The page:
Making Minimum Wage

Author by : Helen J. Knowles
Languange : en
Publisher by : University of Oklahoma Press
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Total Read : 31
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Description : The US Supreme Court’s 1937 decision in West Coast Hotel v. Parrish, upholding the constitutionality of Washington State’s minimum wage law for women, had monumental consequences for all American workers. It also marked a major shift in the Court’s response to President Franklin D. Roosevelt’s New Deal agenda. In Making Minimum Wage, Helen J. Knowles tells the human story behind this historic case. West Coast Hotel v. Parrish pitted a Washington State hotel against a chambermaid, Elsie Parrish, who claimed that she was owed the state’s minimum wage. The hotel argued that under the concept of “freedom of contract,” the US Constitution allowed it to pay its female workers whatever low wages they were willing to accept. Knowles unpacks the legal complexities of the case while telling the litigants’ stories. Drawing on archival and private materials, including the unpublished memoir of Elsie’s lawyer, C. B. Conner, Knowles exposes the profound courage and resolve of the former chambermaid. Her book reveals why Elsie—who, in her mid-thirties was already a grandmother—was fired from her job at the Cascadian Hotel in Wenatchee, and why she undertook the outsized risk of suing the hotel for back wages. Minimum wage laws are “not an academic question or even a legal one,” Elinore Morehouse Herrick, the New York director of the National Labor Relations Board, said in 1936. Rather, they are “a human problem.” A pioneering analysis that illuminates the life stories behind West Coast Hotel v. Parrish as well as the case’s impact on local, state, and national levels, Making Minimum Wage vividly demonstrates the fundamental truth of Morehouse Herrick’s statement.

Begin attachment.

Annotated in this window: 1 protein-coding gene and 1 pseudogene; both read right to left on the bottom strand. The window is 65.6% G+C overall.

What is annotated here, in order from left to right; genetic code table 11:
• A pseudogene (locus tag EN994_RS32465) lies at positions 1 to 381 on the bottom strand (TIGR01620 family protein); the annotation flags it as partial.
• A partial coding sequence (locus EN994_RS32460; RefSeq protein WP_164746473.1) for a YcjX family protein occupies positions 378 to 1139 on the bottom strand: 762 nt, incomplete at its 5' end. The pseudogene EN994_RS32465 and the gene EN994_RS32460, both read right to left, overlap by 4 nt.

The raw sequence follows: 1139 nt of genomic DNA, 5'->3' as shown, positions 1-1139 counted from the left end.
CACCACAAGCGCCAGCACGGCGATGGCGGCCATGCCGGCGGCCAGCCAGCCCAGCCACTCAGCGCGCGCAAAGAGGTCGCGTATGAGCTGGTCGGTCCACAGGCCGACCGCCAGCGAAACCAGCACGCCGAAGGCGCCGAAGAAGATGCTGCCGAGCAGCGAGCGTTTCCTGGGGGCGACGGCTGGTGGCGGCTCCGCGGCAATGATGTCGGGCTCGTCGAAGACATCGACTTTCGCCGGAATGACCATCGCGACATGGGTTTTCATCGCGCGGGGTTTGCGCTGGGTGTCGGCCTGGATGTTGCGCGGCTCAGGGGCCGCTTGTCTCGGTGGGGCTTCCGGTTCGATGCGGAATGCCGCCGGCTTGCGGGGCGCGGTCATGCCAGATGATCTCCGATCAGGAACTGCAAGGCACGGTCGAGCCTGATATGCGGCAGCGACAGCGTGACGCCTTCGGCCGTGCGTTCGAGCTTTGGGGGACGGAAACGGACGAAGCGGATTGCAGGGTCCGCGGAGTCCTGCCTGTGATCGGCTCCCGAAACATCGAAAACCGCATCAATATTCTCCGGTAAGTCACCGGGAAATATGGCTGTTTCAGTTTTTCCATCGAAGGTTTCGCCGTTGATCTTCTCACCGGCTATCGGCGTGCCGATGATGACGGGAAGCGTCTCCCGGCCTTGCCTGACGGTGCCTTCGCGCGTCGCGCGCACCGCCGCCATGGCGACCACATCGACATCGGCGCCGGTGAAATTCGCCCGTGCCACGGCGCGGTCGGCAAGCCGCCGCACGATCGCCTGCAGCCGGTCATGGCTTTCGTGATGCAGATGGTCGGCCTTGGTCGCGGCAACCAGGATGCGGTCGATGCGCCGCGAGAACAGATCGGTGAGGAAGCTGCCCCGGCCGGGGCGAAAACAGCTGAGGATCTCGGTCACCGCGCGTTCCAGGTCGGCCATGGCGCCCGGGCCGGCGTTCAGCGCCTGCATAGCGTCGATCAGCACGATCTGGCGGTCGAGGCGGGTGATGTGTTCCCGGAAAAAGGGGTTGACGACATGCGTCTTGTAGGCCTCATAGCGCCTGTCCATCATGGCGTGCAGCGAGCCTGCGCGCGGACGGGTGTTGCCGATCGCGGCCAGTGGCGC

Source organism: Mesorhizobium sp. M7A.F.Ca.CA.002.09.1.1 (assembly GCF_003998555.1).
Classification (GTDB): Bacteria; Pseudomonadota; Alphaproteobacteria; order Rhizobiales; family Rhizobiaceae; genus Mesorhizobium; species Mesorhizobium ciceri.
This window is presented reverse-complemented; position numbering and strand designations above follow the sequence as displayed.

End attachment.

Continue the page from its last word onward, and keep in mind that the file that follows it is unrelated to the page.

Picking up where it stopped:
The Critical Press And The New Deal

Author by : Gary Dean Best
Languange : en
Publisher by : Praeger Publishers
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Description : This book challenges generally accepted views by concluding that the critical press, so often characterized by pro-New Deal historians as conservative or reactionary, was in fact a good deal more liberal than Roosevelt and his advisors. Without its opposition to Roosevelt's policies during the years before Congress began to reassert its constitutional responsibilities, the United States might well have deviated considerably from the path of constitutional and democractic government. From 1933 to 1938 the critical press (both newspapers and journalists) fulfilled much of the function of (and perceived of itself as) the equivalent of a parliamentary opposition to Roosevelt's policies and programs, since this was a period when the Republican opposition was moribund and Congress was generally submissive to the executive branch. Best describes the reaction of the critical press to FDR's domestic policies toward enhancement of the power of the White House at the expense of Congress and the Supreme Court. This enhancement gradually led many in the press to conclude that the basis for dictatorial rule was being laid by Roosevelt and/or those around him. This study will be of interest to historians and students of history.


A New Deal For The World

Author by : Elizabeth Borgwardt
Languange : en